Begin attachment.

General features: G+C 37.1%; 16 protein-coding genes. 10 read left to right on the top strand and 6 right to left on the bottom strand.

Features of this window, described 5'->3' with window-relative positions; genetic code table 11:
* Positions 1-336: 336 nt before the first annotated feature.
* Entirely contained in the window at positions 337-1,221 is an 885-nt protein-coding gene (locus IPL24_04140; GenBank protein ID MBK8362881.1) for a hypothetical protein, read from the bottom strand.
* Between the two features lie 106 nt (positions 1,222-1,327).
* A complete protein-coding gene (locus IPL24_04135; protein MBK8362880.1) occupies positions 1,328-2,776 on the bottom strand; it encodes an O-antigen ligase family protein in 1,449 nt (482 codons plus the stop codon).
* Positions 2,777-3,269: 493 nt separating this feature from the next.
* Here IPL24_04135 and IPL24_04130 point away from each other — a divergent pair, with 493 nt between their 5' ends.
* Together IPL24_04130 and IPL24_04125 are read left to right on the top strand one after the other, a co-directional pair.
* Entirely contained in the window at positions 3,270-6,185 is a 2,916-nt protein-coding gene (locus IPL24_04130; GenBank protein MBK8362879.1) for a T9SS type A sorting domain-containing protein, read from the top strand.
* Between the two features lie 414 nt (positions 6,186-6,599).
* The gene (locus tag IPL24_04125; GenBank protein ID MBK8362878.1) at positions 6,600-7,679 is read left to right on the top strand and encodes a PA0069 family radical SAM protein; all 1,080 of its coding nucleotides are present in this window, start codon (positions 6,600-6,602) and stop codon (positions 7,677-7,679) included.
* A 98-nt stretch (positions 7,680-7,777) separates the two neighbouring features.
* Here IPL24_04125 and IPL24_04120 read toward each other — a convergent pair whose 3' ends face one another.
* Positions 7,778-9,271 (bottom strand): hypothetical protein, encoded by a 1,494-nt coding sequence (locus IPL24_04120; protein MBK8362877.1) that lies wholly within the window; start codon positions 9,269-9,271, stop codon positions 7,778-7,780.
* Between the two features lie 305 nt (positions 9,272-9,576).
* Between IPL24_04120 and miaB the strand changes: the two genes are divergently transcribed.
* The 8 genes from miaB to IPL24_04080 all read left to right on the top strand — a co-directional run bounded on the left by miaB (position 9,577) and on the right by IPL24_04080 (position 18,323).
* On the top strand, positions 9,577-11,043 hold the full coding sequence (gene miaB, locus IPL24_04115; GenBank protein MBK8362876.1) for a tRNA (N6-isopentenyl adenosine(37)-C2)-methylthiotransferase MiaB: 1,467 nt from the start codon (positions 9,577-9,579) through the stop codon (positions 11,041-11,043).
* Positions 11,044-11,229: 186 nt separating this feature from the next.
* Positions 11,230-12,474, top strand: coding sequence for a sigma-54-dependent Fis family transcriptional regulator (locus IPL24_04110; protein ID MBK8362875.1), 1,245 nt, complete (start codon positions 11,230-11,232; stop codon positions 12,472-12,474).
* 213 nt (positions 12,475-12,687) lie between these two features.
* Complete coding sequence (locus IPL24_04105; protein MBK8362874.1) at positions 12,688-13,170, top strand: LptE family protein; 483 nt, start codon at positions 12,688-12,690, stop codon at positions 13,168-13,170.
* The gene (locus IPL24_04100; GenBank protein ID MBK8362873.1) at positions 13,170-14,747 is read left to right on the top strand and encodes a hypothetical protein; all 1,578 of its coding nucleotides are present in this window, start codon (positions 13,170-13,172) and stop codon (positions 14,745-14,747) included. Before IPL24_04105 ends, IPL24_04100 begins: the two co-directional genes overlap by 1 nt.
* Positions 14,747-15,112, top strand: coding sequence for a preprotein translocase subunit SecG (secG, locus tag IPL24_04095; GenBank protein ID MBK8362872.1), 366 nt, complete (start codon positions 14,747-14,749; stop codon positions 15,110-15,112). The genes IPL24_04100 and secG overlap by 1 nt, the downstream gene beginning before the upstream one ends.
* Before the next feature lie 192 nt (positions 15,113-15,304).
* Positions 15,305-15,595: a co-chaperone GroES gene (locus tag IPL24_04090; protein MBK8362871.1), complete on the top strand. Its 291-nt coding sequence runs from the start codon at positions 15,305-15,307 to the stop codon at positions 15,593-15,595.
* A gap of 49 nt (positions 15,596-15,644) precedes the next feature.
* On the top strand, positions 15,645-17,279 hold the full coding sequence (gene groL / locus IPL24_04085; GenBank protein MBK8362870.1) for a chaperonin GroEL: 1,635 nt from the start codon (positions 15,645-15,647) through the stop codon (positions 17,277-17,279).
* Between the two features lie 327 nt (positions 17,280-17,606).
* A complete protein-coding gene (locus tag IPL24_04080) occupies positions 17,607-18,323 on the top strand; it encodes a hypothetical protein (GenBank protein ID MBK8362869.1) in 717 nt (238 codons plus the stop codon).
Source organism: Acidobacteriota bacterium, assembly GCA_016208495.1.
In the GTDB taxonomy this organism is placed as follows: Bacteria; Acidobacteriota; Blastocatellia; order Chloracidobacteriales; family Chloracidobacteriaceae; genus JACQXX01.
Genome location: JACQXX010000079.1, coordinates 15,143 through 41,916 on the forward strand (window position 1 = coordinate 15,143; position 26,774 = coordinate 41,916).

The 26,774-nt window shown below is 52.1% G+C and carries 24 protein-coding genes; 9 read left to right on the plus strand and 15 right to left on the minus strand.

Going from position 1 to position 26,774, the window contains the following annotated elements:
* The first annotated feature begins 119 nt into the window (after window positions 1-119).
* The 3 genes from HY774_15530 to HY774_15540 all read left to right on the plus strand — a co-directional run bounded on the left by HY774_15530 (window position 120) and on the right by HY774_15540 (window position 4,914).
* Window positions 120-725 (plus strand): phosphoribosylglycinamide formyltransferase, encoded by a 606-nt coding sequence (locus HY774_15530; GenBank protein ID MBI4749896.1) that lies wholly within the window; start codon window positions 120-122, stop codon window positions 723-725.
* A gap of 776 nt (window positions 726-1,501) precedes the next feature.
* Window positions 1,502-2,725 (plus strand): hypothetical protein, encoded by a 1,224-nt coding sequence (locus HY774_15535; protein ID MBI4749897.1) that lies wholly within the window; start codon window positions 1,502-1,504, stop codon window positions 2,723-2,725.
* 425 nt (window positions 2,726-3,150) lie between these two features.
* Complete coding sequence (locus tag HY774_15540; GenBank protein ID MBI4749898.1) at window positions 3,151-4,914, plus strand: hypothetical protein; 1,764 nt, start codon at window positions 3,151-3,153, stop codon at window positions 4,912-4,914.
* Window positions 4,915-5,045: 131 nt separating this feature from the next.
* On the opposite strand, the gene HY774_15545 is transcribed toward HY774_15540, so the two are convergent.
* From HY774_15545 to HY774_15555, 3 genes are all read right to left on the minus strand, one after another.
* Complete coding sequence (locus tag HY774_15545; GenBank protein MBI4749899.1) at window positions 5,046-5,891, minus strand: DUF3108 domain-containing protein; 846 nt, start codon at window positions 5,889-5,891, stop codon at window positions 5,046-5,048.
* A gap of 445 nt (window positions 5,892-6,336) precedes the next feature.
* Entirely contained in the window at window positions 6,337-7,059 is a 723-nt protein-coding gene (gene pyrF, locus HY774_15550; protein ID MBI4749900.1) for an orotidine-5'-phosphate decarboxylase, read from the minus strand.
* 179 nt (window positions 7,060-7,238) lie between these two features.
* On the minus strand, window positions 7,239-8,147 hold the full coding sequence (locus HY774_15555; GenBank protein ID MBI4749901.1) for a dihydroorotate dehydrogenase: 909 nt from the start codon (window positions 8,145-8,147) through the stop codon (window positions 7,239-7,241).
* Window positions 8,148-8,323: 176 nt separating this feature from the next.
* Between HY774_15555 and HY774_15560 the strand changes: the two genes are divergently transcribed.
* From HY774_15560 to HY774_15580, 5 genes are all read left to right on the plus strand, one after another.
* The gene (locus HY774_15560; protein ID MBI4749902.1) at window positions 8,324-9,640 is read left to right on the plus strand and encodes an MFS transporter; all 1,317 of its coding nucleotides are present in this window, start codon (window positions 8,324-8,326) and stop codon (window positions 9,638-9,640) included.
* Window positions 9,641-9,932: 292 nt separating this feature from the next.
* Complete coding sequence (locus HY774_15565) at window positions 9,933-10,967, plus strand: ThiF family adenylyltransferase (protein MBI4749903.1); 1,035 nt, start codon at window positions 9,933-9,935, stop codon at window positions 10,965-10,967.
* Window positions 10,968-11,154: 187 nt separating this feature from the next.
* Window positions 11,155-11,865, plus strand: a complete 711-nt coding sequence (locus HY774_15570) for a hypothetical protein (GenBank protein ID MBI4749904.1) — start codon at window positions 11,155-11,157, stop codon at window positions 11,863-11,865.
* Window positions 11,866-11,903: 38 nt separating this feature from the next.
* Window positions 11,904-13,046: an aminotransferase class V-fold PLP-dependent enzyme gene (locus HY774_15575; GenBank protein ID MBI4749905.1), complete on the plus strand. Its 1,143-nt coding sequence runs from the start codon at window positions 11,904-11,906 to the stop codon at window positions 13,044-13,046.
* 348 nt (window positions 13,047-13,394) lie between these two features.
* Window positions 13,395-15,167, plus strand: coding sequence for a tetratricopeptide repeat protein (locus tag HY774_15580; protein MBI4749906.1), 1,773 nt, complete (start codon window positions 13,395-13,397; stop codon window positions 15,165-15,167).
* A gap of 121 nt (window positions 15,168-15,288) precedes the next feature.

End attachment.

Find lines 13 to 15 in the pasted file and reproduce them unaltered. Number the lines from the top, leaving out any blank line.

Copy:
* A 98-nt stretch (positions 7,680-7,777) separates the two neighbouring features.
* Here IPL24_04125 and IPL24_04120 read toward each other — a convergent pair whose 3' ends face one another.
* Positions 7,778-9,271 (bottom strand): hypothetical protein, encoded by a 1,494-nt coding sequence (locus IPL24_04120; protein MBK8362877.1) that lies wholly within the window; start codon positions 9,269-9,271, stop codon positions 7,778-7,780.